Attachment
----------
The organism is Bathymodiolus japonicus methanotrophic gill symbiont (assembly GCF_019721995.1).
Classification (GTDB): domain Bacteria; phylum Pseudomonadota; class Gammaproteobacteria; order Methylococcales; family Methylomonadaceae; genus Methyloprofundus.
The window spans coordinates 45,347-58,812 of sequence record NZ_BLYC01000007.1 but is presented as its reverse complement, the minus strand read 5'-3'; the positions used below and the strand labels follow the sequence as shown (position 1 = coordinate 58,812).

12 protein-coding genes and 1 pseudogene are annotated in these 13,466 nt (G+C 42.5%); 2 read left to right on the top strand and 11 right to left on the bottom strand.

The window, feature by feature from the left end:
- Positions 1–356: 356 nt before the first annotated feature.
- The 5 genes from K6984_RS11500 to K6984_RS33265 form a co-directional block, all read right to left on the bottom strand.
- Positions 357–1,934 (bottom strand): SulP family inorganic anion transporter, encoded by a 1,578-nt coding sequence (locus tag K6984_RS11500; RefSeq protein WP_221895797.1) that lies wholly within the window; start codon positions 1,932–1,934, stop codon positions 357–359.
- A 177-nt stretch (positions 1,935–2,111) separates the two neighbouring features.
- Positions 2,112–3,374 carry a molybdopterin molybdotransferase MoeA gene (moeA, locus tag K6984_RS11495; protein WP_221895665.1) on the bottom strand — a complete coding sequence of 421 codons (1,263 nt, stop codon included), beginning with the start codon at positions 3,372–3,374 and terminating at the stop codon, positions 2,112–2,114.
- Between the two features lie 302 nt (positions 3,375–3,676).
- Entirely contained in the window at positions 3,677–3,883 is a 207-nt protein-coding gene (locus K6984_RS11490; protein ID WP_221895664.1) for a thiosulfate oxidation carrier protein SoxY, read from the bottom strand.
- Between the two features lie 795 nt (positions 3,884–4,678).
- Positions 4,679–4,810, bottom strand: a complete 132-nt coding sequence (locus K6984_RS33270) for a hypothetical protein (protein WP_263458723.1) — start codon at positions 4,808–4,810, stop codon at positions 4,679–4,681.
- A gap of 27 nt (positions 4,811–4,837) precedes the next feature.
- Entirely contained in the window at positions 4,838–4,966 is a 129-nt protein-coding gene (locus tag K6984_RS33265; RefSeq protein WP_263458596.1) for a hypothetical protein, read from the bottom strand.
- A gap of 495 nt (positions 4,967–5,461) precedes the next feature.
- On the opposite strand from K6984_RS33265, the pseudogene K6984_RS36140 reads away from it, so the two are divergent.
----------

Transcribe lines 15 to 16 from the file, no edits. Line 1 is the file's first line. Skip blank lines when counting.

- A gap of 27 nt (positions 4,811–4,837) precedes the next feature.
- Entirely contained in the window at positions 4,838–4,966 is a 129-nt protein-coding gene (locus tag K6984_RS33265; RefSeq protein WP_263458596.1) for a hypothetical protein, read from the bottom strand.